The Lincoln Highway was the first road across the United States of America. It originally spanned coast-to-coast from Times Square in New York City to Lincoln Park in San Francisco through 13 states: New York, New Jersey, Pennsylvania, Ohio, Indiana, Illinois, Iowa, Nebraska, Colorado, Wyoming, Utah, Nevada, and California. In 1928, a realignment relocated the Lincoln Highway through the northern tip of West Virginia.
Automobile ownership declined during the Depression.
Rationing and military production lines limited the number of automobiles that could be manufactured
In the numbering scheme, east–west highways are assigned even numbers AND the south–north highways are assigned odd numbers.
Requires the Federal Highway Administration to ensure that the State transportation departments maintain "effective control of the erection and maintenance" of signs, displays, or devices, including outdoor advertising signs that are visible from the highway, beyond 660 feet of the Interstate right-of-way outside urban areas, and erected with the purpose of their message being read from the highway.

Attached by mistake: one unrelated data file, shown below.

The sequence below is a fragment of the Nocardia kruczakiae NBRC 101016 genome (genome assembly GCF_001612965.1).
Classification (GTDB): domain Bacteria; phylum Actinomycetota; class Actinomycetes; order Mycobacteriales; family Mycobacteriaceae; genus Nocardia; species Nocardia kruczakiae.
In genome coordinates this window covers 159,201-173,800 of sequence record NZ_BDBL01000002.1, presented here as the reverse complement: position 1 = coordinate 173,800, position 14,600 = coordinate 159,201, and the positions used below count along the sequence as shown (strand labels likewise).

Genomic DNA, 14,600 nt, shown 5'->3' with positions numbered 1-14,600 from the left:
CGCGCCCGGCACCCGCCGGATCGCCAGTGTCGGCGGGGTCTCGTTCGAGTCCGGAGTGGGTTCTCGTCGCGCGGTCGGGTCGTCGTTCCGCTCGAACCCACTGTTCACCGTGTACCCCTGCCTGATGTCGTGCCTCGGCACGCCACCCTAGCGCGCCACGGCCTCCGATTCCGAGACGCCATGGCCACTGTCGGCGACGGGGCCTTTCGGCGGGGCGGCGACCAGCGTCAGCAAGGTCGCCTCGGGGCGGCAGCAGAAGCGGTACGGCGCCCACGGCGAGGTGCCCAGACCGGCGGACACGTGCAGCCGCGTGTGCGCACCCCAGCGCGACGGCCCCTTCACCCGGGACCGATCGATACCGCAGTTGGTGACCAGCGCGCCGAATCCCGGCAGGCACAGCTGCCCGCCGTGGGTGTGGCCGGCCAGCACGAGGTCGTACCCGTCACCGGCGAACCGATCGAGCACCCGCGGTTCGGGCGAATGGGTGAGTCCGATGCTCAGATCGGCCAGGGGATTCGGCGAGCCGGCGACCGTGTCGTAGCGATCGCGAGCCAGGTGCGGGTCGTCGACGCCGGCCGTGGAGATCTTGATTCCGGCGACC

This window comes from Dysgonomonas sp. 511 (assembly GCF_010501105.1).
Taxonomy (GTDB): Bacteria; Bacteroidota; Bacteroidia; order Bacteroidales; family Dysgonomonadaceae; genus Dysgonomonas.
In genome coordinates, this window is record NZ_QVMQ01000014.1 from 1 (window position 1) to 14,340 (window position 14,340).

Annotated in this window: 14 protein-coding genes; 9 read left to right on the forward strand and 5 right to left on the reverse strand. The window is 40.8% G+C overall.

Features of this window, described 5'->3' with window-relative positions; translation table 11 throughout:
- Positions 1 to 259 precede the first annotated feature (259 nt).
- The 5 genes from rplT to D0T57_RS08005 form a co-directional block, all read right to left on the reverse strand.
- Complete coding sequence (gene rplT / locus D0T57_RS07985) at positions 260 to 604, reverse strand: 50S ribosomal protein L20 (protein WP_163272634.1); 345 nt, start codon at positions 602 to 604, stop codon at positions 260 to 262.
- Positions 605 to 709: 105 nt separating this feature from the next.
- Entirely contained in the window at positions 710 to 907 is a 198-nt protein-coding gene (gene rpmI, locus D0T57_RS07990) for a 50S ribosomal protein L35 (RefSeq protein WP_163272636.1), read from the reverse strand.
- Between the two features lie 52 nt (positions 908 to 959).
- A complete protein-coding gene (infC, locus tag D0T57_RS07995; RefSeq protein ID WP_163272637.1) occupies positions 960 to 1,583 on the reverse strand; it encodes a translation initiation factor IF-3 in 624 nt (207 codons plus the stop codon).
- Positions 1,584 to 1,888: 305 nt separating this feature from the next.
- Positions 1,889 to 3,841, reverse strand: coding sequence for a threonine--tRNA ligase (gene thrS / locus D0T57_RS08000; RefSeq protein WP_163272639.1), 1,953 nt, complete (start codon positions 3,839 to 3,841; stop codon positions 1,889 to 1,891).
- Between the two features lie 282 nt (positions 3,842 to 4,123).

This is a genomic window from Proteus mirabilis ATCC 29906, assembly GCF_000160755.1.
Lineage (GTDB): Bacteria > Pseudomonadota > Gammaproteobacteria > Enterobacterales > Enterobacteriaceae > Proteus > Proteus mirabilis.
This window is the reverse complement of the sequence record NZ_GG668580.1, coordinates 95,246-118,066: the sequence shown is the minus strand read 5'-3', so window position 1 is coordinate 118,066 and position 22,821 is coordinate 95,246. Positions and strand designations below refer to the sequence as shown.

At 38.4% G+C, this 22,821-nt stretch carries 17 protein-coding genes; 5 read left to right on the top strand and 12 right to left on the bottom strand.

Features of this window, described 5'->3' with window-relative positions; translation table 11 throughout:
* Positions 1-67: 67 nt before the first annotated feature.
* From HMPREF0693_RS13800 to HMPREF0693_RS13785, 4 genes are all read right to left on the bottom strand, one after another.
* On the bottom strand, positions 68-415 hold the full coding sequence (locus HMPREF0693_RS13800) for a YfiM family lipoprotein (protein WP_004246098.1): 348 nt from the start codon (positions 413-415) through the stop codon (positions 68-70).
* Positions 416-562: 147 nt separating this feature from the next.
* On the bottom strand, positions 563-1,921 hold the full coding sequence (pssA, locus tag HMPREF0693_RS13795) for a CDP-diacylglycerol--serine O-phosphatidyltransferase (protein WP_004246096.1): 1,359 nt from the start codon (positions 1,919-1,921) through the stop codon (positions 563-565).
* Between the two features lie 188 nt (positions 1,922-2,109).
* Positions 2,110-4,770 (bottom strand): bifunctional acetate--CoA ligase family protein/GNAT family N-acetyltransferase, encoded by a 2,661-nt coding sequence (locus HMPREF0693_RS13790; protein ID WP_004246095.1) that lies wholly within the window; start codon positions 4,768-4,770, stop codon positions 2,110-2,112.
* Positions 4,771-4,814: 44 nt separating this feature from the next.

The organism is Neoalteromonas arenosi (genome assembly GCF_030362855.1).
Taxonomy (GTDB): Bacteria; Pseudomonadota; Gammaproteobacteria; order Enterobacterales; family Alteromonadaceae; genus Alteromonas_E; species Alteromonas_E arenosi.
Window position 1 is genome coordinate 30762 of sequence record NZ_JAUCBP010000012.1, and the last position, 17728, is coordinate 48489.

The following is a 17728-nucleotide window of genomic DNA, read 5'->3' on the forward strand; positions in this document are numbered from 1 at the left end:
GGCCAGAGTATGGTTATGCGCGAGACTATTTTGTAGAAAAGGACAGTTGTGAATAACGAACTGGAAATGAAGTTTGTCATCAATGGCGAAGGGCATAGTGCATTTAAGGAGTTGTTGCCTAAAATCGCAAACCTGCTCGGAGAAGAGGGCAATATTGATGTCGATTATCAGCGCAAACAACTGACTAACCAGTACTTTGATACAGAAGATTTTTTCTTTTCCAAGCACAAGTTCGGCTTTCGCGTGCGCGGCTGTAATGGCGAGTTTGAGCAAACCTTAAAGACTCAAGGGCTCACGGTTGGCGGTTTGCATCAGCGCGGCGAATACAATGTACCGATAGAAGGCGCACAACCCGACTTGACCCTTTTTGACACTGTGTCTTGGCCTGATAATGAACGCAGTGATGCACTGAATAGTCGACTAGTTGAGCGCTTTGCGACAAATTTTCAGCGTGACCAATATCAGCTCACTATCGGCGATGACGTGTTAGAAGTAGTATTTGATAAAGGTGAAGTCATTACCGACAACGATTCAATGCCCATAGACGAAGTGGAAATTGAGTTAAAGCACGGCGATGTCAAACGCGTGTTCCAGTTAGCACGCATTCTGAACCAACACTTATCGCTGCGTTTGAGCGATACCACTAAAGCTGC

The American Association of State Highway and Transportation Officials (AASHTO) present numbering policy dates back to August 10, 1973. Within the continental United States, primary Interstates – also called main line Interstates or two-digit Interstates – are assigned numbers less than 100.
The Dwight D. Eisenhower National System of Interstate and Defense Highways, commonly called the Interstate Highway System (or simply the Interstate), is a network of limited-access highways (also called freeways or expressways) in the United States.
Note: *The Interstate Highway System (IHS) is a subsystem of the National Highway System.